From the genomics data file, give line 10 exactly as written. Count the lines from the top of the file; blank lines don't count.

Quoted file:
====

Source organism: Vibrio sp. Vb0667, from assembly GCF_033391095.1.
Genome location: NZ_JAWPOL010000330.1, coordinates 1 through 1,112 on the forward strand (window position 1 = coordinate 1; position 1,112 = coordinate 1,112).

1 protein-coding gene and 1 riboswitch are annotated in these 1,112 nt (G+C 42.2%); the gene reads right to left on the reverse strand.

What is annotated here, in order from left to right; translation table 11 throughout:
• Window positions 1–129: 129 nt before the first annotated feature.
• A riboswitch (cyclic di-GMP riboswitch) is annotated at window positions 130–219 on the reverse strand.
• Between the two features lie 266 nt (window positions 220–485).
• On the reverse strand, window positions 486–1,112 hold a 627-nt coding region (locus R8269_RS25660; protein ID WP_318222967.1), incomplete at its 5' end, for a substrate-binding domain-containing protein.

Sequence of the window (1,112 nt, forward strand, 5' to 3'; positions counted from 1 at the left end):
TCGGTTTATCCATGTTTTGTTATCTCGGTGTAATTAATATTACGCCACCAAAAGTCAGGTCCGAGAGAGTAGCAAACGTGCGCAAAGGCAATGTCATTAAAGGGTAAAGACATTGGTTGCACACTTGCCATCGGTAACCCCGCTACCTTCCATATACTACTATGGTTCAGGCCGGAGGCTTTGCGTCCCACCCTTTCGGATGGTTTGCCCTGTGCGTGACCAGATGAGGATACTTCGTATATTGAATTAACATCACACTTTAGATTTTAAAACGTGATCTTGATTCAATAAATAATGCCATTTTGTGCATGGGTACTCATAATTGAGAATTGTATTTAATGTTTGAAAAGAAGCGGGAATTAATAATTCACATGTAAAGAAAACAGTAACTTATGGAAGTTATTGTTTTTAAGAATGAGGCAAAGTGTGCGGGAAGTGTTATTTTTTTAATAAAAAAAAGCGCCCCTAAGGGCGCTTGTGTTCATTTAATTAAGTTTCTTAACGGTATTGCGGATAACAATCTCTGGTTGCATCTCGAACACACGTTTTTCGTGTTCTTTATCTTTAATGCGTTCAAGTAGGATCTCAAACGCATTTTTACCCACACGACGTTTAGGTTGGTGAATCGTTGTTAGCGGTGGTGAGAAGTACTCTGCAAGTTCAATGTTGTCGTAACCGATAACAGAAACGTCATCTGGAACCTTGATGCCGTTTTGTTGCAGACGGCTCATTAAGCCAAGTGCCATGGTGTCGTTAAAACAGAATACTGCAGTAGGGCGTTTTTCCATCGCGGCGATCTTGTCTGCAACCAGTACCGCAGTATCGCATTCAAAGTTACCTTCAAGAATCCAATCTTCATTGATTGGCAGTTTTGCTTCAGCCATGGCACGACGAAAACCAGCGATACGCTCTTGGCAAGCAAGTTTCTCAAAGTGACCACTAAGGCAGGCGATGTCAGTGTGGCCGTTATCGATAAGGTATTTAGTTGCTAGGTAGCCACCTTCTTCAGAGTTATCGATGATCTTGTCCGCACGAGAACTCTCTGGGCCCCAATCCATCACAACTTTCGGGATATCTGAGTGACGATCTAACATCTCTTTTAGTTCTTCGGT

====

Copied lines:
TCGGTTTATCCATGTTTTGTTATCTCGGTGTAATTAATATTACGCCACCAAAAGTCAGGTCCGAGAGAGTAGCAAACGTGCGCAAAGGCAATGTCATTAAAGGGTAAAGACATTGGTTGCACACTTGCCATCGGTAACCCCGCTACCTTCCATATACTACTATGGTTCAGGCCGGAGGCTTTGCGTCCCACCCTTTCGGATGGTTTGCCCTGTGCGTGACCAGATGAGGATACTTCGTATATTGAATTAACATCACACTTTAGATTTTAAAACGTGATCTTGATTCAATAAATAATGCCATTTTGTGCATGGGTACTCATAATTGAGAATTGTATTTAATGTTTGAAAAGAAGCGGGAATTAATAATTCACATGTAAAGAAAACAGTAACTTATGGAAGTTATTGTTTTTAAGAATGAGGCAAAGTGTGCGGGAAGTGTTATTTTTTTAATAAAAAAAAGCGCCCCTAAGGGCGCTTGTGTTCATTTAATTAAGTTTCTTAACGGTATTGCGGATAACAATCTCTGGTTGCATCTCGAACACACGTTTTTCGTGTTCTTTATCTTTAATGCGTTCAAGTAGGATCTCAAACGCATTTTTACCCACACGACGTTTAGGTTGGTGAATCGTTGTTAGCGGTGGTGAGAAGTACTCTGCAAGTTCAATGTTGTCGTAACCGATAACAGAAACGTCATCTGGAACCTTGATGCCGTTTTGTTGCAGACGGCTCATTAAGCCAAGTGCCATGGTGTCGTTAAAACAGAATACTGCAGTAGGGCGTTTTTCCATCGCGGCGATCTTGTCTGCAACCAGTACCGCAGTATCGCATTCAAAGTTACCTTCAAGAATCCAATCTTCATTGATTGGCAGTTTTGCTTCAGCCATGGCACGACGAAAACCAGCGATACGCTCTTGGCAAGCAAGTTTCTCAAAGTGACCACTAAGGCAGGCGATGTCAGTGTGGCCGTTATCGATAAGGTATTTAGTTGCTAGGTAGCCACCTTCTTCAGAGTTATCGATGATCTTGTCCGCACGAGAACTCTCTGGGCCCCAATCCATCACAACTTTCGGGATATCTGAGTGACGATCTAACATCTCTTTTAGTTCTTCGGT